Skeleton Pirate

Skeleton Pirate
Artist: LindaB


Have you experienced, or read about, negative, and even dangerous, side effects from Fosamax (alendronate), Boniva (ibandronate), Actonel (risedronate), and other bisphosphonates prescribed for osteoporosis? If you have, then rest assured there is a safe, effective treatment for this condition. Strontium, primarily in the form of strontium citrate, is taken orally once a day.

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Sunday, November 12, 2017

Strontium and Calcium and Vitamin D

Anyone concerned with bone health, whether taking strontium or not, should have an adequate daily intake of calcium from food or supplements or a combination of the two. In other words, if an individual can get all her calcium from food, she does not need to supplement. However, most people probably will need some calcium supplementation.

The risks of inadequate intake of calcium and vitamin D are reduced calcium absorption, increased serum parathyroid hormone (PTH) concentrations, and bone loss. Low bone mass is a strong predictor of fracture.

There is a rationale for supplementing the diets of elderly subjects with a combination of calcium and vitamin D. Absorption of calcium and possibly of vitamin D and production of vitamin D by the skin decline with aging. Diets deficient in calcium tend also to be deficient in vitamin D because a single food, milk, is the principal dietary source of both these nutrients.

There is no clinical study of strontium with inadequate calcium and vitamin D because such a study would violate the ethical medical standard of doing no harm to patients.

Before inclusion in the TROPOS study of strontium ranelate, patients were subjected to a run-in study to initiate normalization of their calcium and vitamin D status. The duration of this run-in study was 2 wk to 6 months, depending on the severity of calcium and 25-OH vitamin D (25-OH D) deficiency. All enrolled women received daily supplements of up to 1000 mg of elemental calcium adapted to their needs according to their dietary intake (0, 500, or 1000 mg to reach a total daily intake above 1000 mg), and vitamin D according to their serum 25-OH D levels (800 IU for patients having serum 25-OH D lower than 45 nmol/liter and 400 IU for all the others). For patients with severe vitamin D deficiency (25-OH D lower than 30 nmol/liter) the duration of the run-in period was at least 3 months.

Thursday, October 12, 2017

Combined Strontium and Vitamin D Therapy for Osteoporosis

The following abstract is for a clinical study titled "Correction of Vitamin D Insufficiency with Combined Strontium Ranelate and Vitamin D3 in Osteoporotic Patients" by R. Rizzoli et al. It was made available online 9 December 2013. Please note that I have converted the 25-hydroxyvitamin D units from nmol/l to ng/mL (1 ng/mL = 2.5 nmol/L) and added those units in parentheses. My personal daily osteoporosis therapy includes 2 grams strontium citrate (680 mg strontium) and 1000 IU vitamin D (included in my Nature Made Multi for Him multivitamin).

Objective This study aims to investigate the efficacy and safety of oral fixed-dose combination of strontium ranelate 2 g/vitamin D3 1000 IU daily vs strontium ranelate 2 g daily for correcting vitamin D insufficiency in osteoporosis.

Design A 6-month international, randomized, double-blind, parallel-group, phase 3 study.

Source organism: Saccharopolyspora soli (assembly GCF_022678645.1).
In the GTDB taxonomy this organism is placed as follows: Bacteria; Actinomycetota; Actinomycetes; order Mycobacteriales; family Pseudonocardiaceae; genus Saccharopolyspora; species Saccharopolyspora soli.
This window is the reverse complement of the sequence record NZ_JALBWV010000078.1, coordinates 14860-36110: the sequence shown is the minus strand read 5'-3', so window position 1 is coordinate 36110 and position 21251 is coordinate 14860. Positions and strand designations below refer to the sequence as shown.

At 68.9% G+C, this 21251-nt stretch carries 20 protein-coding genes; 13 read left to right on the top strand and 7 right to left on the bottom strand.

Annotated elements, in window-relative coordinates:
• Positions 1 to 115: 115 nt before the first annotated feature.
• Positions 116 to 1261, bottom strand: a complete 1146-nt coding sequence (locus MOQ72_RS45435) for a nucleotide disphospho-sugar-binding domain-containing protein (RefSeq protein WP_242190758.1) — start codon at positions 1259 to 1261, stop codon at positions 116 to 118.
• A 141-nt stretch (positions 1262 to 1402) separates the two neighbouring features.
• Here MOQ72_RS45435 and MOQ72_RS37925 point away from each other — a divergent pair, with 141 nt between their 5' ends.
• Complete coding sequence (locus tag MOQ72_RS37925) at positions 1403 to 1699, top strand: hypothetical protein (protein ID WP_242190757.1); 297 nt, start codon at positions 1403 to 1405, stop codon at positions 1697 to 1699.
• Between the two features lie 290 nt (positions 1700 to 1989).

Methods A total of 518 men and postmenopausal women aged greater than or equal to 50 years with primary osteoporosis (T-score less than or equal to −2.5 s.d.) and serum 25-hydroxyvitamin D (25(OH)D)greater than 22.5 nmol/l (9 ng/mL) were included. Patients were allocated to strontium ranelate 2 g/vitamin D3 1000 IU daily (n=413) or strontium ranelate 2 g daily (n=105). The participants received calcium 1 g daily. The primary endpoint was serum 25(OH)D at last post-baseline evaluation during 3 months.

Results Both groups were comparable at baseline. Mean baseline of 25(OH)D was 44.1 plus or minus 14.6 nmol/l (17.6 ng/mL plus or minus 5.8 ng/mL). After 3 months, the percentage of patients with 25(OH)D greater than or equal to 50 nmol/l (20 ng/mL) was higher with strontium ranelate/vitamin D3 vs strontium ranelate (84 vs 44%, P less than 0.001; adjusted between-group odds ratio=6.7; 95% CI, 4.2–10.9). The efficacy of the fixed-dose combination on 25(OH)D was maintained at 6 months (86 vs 40%, P less than 0.001). Mean 25(OH)D was 65.1nmol/l (26 ng/mL) and 49.5 nmol/l (19.8 ng/mL), respectively, after 3 months and 66.9 nmol/l (26.8 ng/mL) and 45.4 nmol/l (18.2 ng/mL) after 6 months. Physical performance improved in both groups. Falls were 17 and 20% in the strontium ranelate/vitamin D3 and strontium ranelate groups respectively. Parathyroid hormone levels were inversely correlated with 25(OH)D. No clinically relevant differences in safety were observed.

Conclusions This study confirms the efficacy and safety of fixed-dose combination of strontium ranelate 2 g/vitamin D3 1000 IU for correction of vitamin D insufficiency in osteoporotic patients.

Monday, April 17, 2017

Strontium Ranelate Withdrawal from European Countries

Cessation of marketing of Protelos/Osseor: Extract of the letter sent to European Medicine Agency (EMA) and national European Agencies on 10 February 2017


Similar letters, adapted to local regulations, have been sent to all countries worldwide where Protelos/Osseor® is marketed

PROTELOS/OSSEOR® - Cessation of marketing

On 21 September 2004, Protelos/Osseor® (strontium ranelate), centrally authorised medicinal product, was granted a Marketing Authorisation by the European Commission for the European Union (EU).

Protelos/Osseor® is indicated in the treatment of severe osteoporosis in postmenopausal women and in adult men at high risk of fracture, for whom treatment with other medicinal products approved for the treatment of osteoporosis is not possible due to, for example, contraindications or intolerance.